How quitting the Internet can make you healthier, wealthier and happier
You are an addict. We all are. And the sooner we admit that we have a problem and that our lives have become unmanageable, the sooner the healing can begin.
If that sounds a bit like the First Step at an Alcoholics Anonymous meeting, that’s because it is. If you sense your own unhappiness and want to make resolutions for the coming year that will make you happier and enhance the happiness and connectedness of those around you, that’s where it has to start.
The Internet and its insidious agent of attention-seeking — the smartphone — are by their very nature addictive, conspiring with our natural curiosity and brain chemistry to keep us rapt to the machine, according to Blake Snow, author of Log Off: How To Stay Connected After Disconnecting.
“The research data that I’ve come across suggests that the majority of us are struggling to keep digital distraction at bay,” he said. “It affects everyone from homemakers to professionals.”
Every ping, every buzz and every pointless little heart is designed to keep you looking for your next hit of dopamine. Yup, those notifications exploit the same brain chemistry that keeps people taking hits of methamphetamine and crack cocaine every few minutes for days on end.
Whatever happiness those little hearts bring does not last long. If you find yourself picking up the smartphone to check for likes on your latest cat picture or a share of some prefabricated meme, that screen really is your crack pipe.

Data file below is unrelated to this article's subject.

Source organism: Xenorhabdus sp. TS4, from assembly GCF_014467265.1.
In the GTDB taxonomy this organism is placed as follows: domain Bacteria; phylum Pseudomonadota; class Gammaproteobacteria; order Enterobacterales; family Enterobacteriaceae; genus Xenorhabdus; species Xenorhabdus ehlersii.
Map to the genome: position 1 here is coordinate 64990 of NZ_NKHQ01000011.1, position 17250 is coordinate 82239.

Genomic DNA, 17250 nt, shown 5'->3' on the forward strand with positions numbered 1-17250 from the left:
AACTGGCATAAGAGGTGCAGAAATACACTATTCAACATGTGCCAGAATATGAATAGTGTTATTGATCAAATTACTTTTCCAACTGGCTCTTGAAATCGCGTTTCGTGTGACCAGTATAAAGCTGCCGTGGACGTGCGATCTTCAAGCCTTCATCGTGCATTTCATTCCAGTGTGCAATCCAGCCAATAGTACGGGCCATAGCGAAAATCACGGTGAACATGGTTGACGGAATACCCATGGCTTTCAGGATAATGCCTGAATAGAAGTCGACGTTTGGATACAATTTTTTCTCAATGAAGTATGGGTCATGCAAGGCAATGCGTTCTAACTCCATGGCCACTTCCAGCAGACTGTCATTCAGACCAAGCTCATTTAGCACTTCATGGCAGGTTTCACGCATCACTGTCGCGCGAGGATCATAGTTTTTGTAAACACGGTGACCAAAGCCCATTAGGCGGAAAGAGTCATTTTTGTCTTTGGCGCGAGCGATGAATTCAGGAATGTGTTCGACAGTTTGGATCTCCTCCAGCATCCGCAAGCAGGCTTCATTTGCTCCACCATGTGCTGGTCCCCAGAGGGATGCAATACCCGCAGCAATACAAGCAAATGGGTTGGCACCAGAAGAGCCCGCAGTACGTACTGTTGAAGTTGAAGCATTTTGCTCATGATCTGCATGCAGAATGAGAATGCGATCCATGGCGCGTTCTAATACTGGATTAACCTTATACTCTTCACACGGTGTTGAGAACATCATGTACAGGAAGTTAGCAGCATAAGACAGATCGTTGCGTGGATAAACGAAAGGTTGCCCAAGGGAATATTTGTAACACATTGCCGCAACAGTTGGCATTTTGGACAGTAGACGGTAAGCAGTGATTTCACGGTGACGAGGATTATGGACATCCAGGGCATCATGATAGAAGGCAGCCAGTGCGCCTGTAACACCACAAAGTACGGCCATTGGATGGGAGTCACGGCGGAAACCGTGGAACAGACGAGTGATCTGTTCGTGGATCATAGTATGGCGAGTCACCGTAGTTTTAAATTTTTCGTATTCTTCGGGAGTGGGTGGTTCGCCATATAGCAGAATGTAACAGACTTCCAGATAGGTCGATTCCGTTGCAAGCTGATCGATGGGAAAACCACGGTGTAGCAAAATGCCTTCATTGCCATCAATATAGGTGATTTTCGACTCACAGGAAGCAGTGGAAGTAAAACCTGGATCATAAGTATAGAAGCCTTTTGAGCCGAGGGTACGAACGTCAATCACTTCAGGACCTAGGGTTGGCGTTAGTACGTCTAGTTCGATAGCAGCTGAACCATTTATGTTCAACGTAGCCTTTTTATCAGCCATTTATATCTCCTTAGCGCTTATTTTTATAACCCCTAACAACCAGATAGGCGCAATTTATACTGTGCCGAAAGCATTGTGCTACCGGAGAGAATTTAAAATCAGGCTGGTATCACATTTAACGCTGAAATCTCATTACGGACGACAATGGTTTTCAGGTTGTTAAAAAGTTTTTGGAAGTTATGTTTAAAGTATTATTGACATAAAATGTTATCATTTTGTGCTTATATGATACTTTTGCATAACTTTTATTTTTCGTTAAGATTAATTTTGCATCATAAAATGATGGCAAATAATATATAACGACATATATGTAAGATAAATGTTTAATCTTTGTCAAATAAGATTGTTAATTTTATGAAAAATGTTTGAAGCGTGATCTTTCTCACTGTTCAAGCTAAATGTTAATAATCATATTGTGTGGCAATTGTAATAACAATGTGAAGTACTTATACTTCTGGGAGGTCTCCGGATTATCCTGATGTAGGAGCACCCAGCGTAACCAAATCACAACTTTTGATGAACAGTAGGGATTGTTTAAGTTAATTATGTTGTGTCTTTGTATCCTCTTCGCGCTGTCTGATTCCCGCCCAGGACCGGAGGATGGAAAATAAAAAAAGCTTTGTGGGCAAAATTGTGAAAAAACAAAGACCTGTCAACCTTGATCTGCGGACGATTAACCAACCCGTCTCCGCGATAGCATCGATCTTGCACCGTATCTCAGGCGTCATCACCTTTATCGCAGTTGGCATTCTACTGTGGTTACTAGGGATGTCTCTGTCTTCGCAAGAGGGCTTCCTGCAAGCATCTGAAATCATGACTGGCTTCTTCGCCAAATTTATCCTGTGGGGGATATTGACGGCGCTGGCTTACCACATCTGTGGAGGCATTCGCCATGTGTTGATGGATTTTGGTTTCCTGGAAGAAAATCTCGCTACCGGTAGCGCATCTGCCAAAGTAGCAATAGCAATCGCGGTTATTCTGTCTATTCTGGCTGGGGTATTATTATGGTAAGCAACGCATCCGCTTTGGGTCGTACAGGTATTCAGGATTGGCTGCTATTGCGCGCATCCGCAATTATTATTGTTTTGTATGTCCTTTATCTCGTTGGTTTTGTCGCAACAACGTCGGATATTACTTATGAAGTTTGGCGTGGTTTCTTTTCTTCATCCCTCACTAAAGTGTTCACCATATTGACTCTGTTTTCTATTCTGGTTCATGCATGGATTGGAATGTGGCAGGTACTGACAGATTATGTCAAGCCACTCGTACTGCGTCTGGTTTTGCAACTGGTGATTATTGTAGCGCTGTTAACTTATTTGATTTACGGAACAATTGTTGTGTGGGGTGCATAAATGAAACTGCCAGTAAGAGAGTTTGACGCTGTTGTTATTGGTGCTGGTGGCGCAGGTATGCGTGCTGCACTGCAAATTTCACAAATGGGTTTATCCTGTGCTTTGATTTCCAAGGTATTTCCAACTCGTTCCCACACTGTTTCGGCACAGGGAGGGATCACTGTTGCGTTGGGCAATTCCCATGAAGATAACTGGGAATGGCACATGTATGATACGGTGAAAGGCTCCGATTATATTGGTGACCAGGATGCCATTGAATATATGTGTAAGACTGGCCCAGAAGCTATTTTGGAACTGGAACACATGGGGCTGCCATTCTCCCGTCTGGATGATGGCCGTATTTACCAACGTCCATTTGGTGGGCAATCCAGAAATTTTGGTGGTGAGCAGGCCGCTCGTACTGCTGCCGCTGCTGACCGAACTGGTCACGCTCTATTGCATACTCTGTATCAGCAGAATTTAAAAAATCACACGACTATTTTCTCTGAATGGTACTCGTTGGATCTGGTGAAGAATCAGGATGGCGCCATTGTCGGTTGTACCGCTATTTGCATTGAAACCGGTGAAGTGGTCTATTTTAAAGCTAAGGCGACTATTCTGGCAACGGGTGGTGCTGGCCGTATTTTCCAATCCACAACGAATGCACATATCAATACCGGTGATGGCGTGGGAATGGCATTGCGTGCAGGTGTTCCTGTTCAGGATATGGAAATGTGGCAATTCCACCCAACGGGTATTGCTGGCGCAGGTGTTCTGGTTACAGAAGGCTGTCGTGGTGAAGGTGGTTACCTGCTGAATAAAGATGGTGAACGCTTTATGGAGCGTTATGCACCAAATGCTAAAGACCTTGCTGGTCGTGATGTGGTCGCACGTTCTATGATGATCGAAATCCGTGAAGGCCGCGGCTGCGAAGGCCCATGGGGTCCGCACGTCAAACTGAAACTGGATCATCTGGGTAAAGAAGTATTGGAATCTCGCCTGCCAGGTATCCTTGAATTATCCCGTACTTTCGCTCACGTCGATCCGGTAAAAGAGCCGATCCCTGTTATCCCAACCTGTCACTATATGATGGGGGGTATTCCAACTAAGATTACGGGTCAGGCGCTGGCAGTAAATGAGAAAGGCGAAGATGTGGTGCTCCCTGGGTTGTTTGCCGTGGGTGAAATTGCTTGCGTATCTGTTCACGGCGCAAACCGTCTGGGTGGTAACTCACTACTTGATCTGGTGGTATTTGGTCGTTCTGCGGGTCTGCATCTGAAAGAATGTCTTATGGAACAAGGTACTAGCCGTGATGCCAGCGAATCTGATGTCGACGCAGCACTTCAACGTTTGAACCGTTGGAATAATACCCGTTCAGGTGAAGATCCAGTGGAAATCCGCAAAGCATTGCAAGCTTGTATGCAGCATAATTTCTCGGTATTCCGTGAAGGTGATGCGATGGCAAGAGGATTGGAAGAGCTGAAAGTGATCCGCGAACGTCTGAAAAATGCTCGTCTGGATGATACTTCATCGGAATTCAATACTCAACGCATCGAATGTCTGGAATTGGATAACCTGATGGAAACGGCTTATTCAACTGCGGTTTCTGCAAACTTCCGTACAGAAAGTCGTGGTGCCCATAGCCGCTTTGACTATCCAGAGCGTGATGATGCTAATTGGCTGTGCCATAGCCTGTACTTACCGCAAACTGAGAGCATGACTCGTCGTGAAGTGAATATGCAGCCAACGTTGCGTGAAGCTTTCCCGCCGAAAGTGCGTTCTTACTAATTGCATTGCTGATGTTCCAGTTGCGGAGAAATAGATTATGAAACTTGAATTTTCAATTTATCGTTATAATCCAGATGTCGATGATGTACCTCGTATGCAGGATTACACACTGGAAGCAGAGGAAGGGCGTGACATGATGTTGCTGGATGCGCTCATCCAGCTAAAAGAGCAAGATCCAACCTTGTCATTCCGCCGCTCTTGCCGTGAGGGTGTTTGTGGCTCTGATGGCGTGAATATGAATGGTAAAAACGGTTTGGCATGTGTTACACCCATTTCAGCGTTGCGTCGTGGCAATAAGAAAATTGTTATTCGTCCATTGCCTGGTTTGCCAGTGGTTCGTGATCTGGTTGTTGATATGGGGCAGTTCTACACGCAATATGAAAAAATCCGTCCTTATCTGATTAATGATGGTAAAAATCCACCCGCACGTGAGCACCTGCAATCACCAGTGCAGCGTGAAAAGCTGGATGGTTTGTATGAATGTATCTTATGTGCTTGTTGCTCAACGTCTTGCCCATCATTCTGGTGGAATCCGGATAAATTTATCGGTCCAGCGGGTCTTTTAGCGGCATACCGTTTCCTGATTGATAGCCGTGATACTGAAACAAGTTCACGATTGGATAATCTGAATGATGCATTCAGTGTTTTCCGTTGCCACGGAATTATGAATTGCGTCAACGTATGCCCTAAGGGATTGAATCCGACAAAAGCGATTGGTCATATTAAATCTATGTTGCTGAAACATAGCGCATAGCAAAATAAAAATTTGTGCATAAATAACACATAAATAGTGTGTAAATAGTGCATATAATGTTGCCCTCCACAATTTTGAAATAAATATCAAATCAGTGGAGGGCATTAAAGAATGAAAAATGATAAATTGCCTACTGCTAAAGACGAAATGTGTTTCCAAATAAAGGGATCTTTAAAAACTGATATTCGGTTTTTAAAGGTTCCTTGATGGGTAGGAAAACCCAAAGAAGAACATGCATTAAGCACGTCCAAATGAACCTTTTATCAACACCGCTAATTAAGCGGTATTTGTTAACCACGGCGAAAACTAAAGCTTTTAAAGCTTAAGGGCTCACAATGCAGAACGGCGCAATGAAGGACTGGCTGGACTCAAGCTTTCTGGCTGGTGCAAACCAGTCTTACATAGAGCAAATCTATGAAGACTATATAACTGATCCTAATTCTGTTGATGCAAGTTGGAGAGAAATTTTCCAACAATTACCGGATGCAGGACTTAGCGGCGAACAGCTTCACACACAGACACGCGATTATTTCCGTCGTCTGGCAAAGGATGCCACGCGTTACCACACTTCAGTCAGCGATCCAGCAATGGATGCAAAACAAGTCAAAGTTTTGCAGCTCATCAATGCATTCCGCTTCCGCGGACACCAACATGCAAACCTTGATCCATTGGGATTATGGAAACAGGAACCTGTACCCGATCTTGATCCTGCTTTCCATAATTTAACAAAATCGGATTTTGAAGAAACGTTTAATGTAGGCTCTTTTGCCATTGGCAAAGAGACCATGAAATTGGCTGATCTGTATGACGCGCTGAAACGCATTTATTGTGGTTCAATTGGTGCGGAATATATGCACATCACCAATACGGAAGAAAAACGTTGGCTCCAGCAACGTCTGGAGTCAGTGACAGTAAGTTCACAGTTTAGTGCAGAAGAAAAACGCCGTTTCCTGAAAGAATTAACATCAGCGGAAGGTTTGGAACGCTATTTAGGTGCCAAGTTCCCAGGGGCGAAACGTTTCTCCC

So, can quitting the Internet — even part of the time — really make you healthier, wealthier and happier? Yes, and it will begin the minute you disable all the alerts, pings and buzzes that make you reach for your phone rather than engaging in your life.
“The smartphone is a wonderful and powerful tool, but we no longer use it that way,” said Snow. “It’s a bottomless pit of novelty and distraction that we are never away from.”
“We need to go back to using smartphones and the Internet with purpose,” he said. “People need to go back to using their phones more like Google Maps — to find things — and then put them away and be in the moment.”
“You can get thinner in a post-alert world,” Snow said. “If we allow the Internet, smartphones and social media to distract us, it reduces our ability to focus on simple things like taking care of your body.”
Walking with purpose and setting aside time to exercise three times a week, like the research says we should, “you will inevitably increase your chances of being healthier,” he said.
Want that big promotion? Disconnect at the end of the day and become a better, smarter version of yourself.
“I argue that when we are constantly connected to the office or to social media, we are incapable of solving complex or even simple problems,” he said. “It feels like we are accomplishing something, but we are just spinning our wheels.”
Disconnecting, especially after work, does several things: It allows the conscious mind to rest so you are sharper and more productive when you get back to the office. It also allows the subconscious mind to get to work, in the background, solving complex problems. “That’s when you have those Eureka moments.”
“I can’t stand the name social media. That’s not what it is. It’s the illusion of friends, and those are never enriching relationships,” said Snow.
Human beings are social creatures who need face-to-face interactions and contact.
“When we are able to log off and have those real-life social interactions, that’s when we strengthen our family relationships and personal friendships,” he said. “The social aspect alone can make you much happier.”